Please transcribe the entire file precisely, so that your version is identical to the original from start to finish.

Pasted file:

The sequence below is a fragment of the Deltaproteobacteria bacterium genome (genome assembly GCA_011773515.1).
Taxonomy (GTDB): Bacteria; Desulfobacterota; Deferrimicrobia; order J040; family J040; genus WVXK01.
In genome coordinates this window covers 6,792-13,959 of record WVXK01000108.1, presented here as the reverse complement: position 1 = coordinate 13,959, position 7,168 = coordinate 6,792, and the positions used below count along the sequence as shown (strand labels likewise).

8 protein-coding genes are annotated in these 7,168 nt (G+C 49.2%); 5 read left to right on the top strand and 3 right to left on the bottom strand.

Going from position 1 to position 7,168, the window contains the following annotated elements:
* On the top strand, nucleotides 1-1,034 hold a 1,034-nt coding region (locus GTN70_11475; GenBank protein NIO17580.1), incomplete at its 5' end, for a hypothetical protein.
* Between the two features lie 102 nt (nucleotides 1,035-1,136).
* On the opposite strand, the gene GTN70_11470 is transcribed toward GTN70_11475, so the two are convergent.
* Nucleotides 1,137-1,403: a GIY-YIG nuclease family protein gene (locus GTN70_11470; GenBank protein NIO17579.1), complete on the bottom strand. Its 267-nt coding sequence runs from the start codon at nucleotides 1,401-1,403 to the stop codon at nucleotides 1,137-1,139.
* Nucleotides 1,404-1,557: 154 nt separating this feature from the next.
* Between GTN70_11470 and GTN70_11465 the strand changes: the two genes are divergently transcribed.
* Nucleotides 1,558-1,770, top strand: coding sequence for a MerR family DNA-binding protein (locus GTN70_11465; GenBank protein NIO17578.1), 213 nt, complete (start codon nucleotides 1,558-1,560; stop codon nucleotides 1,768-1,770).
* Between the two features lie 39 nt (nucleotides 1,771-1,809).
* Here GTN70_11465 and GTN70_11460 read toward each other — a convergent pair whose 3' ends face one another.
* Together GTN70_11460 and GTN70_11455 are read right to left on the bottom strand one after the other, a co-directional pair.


The sequence below is a fragment of the Deltaproteobacteria bacterium genome (genome assembly GCA_011773515.1).
Taxonomy (GTDB): Bacteria; Desulfobacterota; Deferrimicrobia; order J040; family J040; genus WVXK01.
In genome coordinates this window covers 6,792-13,959 of record WVXK01000108.1, presented here as the reverse complement: position 1 = coordinate 13,959, position 7,168 = coordinate 6,792, and the positions used below count along the sequence as shown (strand labels likewise).

8 protein-coding genes are annotated in these 7,168 nt (G+C 49.2%); 5 read left to right on the top strand and 3 right to left on the bottom strand.

Going from position 1 to position 7,168, the window contains the following annotated elements:
* On the top strand, nucleotides 1-1,034 hold a 1,034-nt coding region (locus GTN70_11475; GenBank protein NIO17580.1), incomplete at its 5' end, for a hypothetical protein.
* Between the two features lie 102 nt (nucleotides 1,035-1,136).
* On the opposite strand, the gene GTN70_11470 is transcribed toward GTN70_11475, so the two are convergent.
* Nucleotides 1,137-1,403: a GIY-YIG nuclease family protein gene (locus GTN70_11470; GenBank protein NIO17579.1), complete on the bottom strand. Its 267-nt coding sequence runs from the start codon at nucleotides 1,401-1,403 to the stop codon at nucleotides 1,137-1,139.
* Nucleotides 1,404-1,557: 154 nt separating this feature from the next.
* Between GTN70_11470 and GTN70_11465 the strand changes: the two genes are divergently transcribed.
* Nucleotides 1,558-1,770, top strand: coding sequence for a MerR family DNA-binding protein (locus GTN70_11465; GenBank protein NIO17578.1), 213 nt, complete (start codon nucleotides 1,558-1,560; stop codon nucleotides 1,768-1,770).
* Between the two features lie 39 nt (nucleotides 1,771-1,809).
* Here GTN70_11465 and GTN70_11460 read toward each other — a convergent pair whose 3' ends face one another.
* Together GTN70_11460 and GTN70_11455 are read right to left on the bottom strand one after the other, a co-directional pair.